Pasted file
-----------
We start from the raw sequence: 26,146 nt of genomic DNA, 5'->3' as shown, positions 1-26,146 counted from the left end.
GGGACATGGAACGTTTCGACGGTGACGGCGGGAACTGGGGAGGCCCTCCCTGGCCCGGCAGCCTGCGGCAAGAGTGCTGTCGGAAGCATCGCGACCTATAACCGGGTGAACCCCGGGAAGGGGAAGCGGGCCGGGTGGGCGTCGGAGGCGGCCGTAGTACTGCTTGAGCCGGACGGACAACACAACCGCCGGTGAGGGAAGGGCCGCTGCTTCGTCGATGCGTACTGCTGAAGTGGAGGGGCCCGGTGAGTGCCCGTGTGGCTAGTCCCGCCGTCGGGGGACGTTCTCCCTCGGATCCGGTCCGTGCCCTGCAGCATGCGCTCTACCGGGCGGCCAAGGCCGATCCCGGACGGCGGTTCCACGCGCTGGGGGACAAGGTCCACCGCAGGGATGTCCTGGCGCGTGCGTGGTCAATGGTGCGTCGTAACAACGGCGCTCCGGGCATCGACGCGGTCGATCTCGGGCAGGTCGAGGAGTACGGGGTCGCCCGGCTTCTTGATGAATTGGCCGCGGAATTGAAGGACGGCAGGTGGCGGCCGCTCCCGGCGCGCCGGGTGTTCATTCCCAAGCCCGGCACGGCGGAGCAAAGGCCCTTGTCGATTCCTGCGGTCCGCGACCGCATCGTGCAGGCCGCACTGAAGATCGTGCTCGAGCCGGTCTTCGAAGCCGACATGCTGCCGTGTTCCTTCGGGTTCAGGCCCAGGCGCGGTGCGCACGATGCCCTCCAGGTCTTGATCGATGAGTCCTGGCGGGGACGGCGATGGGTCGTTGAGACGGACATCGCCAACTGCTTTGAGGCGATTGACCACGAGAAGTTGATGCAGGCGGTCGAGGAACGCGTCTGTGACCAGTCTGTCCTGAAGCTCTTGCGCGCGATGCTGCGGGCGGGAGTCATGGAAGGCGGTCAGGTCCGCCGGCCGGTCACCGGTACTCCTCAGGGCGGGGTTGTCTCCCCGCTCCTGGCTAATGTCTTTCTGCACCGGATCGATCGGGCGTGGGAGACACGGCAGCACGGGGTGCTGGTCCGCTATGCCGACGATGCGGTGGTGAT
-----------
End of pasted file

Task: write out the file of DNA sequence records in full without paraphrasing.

We start from the raw sequence: 26,146 nt of genomic DNA, 5'->3' as shown, positions 1-26,146 counted from the left end.
GGGACATGGAACGTTTCGACGGTGACGGCGGGAACTGGGGAGGCCCTCCCTGGCCCGGCAGCCTGCGGCAAGAGTGCTGTCGGAAGCATCGCGACCTATAACCGGGTGAACCCCGGGAAGGGGAAGCGGGCCGGGTGGGCGTCGGAGGCGGCCGTAGTACTGCTTGAGCCGGACGGACAACACAACCGCCGGTGAGGGAAGGGCCGCTGCTTCGTCGATGCGTACTGCTGAAGTGGAGGGGCCCGGTGAGTGCCCGTGTGGCTAGTCCCGCCGTCGGGGGACGTTCTCCCTCGGATCCGGTCCGTGCCCTGCAGCATGCGCTCTACCGGGCGGCCAAGGCCGATCCCGGACGGCGGTTCCACGCGCTGGGGGACAAGGTCCACCGCAGGGATGTCCTGGCGCGTGCGTGGTCAATGGTGCGTCGTAACAACGGCGCTCCGGGCATCGACGCGGTCGATCTCGGGCAGGTCGAGGAGTACGGGGTCGCCCGGCTTCTTGATGAATTGGCCGCGGAATTGAAGGACGGCAGGTGGCGGCCGCTCCCGGCGCGCCGGGTGTTCATTCCCAAGCCCGGCACGGCGGAGCAAAGGCCCTTGTCGATTCCTGCGGTCCGCGACCGCATCGTGCAGGCCGCACTGAAGATCGTGCTCGAGCCGGTCTTCGAAGCCGACATGCTGCCGTGTTCCTTCGGGTTCAGGCCCAGGCGCGGTGCGCACGATGCCCTCCAGGTCTTGATCGATGAGTCCTGGCGGGGACGGCGATGGGTCGTTGAGACGGACATCGCCAACTGCTTTGAGGCGATTGACCACGAGAAGTTGATGCAGGCGGTCGAGGAACGCGTCTGTGACCAGTCTGTCCTGAAGCTCTTGCGCGCGATGCTGCGGGCGGGAGTCATGGAAGGCGGTCAGGTCCGCCGGCCGGTCACCGGTACTCCTCAGGGCGGGGTTGTCTCCCCGCTCCTGGCTAATGTCTTTCTGCACCGGATCGATCGGGCGTGGGAGACACGGCAGCACGGGGTGCTGGTCCGCTATGCCGACGATGCGGTGGTGAT